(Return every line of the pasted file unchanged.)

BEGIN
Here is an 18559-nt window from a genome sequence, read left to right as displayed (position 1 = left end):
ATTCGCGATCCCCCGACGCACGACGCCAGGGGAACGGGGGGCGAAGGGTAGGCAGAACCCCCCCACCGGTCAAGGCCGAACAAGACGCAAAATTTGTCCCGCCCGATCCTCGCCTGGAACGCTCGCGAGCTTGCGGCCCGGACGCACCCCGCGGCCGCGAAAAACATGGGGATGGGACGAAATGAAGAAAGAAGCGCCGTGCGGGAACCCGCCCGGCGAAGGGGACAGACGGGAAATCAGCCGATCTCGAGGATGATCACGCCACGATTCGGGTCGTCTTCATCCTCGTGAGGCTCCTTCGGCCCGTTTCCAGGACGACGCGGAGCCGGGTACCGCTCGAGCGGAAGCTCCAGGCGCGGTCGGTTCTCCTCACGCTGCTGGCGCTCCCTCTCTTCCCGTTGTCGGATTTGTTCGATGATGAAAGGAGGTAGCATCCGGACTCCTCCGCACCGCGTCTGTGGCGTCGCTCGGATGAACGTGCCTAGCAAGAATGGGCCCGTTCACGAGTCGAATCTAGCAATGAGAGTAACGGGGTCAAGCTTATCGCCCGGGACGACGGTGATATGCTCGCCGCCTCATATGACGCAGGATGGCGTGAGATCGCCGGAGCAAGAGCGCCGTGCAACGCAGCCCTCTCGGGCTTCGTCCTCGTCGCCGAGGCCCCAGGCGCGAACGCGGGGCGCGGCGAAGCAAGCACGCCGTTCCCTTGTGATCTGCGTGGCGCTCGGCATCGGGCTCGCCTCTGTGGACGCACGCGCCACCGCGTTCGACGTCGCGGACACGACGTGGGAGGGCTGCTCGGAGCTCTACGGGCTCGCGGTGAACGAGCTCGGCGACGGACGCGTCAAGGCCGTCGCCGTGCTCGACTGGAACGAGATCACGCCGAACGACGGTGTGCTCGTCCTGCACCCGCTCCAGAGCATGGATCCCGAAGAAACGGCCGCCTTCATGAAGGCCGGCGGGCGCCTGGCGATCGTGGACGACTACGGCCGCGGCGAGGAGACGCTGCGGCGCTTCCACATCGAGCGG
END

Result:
Here is an 18559-nt window from a genome sequence, read left to right as displayed (position 1 = left end):
ATTCGCGATCCCCCGACGCACGACGCCAGGGGAACGGGGGGCGAAGGGTAGGCAGAACCCCCCCACCGGTCAAGGCCGAACAAGACGCAAAATTTGTCCCGCCCGATCCTCGCCTGGAACGCTCGCGAGCTTGCGGCCCGGACGCACCCCGCGGCCGCGAAAAACATGGGGATGGGACGAAATGAAGAAAGAAGCGCCGTGCGGGAACCCGCCCGGCGAAGGGGACAGACGGGAAATCAGCCGATCTCGAGGATGATCACGCCACGATTCGGGTCGTCTTCATCCTCGTGAGGCTCCTTCGGCCCGTTTCCAGGACGACGCGGAGCCGGGTACCGCTCGAGCGGAAGCTCCAGGCGCGGTCGGTTCTCCTCACGCTGCTGGCGCTCCCTCTCTTCCCGTTGTCGGATTTGTTCGATGATGAAAGGAGGTAGCATCCGGACTCCTCCGCACCGCGTCTGTGGCGTCGCTCGGATGAACGTGCCTAGCAAGAATGGGCCCGTTCACGAGTCGAATCTAGCAATGAGAGTAACGGGGTCAAGCTTATCGCCCGGGACGACGGTGATATGCTCGCCGCCTCATATGACGCAGGATGGCGTGAGATCGCCGGAGCAAGAGCGCCGTGCAACGCAGCCCTCTCGGGCTTCGTCCTCGTCGCCGAGGCCCCAGGCGCGAACGCGGGGCGCGGCGAAGCAAGCACGCCGTTCCCTTGTGATCTGCGTGGCGCTCGGCATCGGGCTCGCCTCTGTGGACGCACGCGCCACCGCGTTCGACGTCGCGGACACGACGTGGGAGGGCTGCTCGGAGCTCTACGGGCTCGCGGTGAACGAGCTCGGCGACGGACGCGTCAAGGCCGTCGCCGTGCTCGACTGGAACGAGATCACGCCGAACGACGGTGTGCTCGTCCTGCACCCGCTCCAGAGCATGGATCCCGAAGAAACGGCCGCCTTCATGAAGGCCGGCGGGCGCCTGGCGATCGTGGACGACTACGGCCGCGGCGAGGAGACGCTGCGGCGCTTCCACATCGAGCGG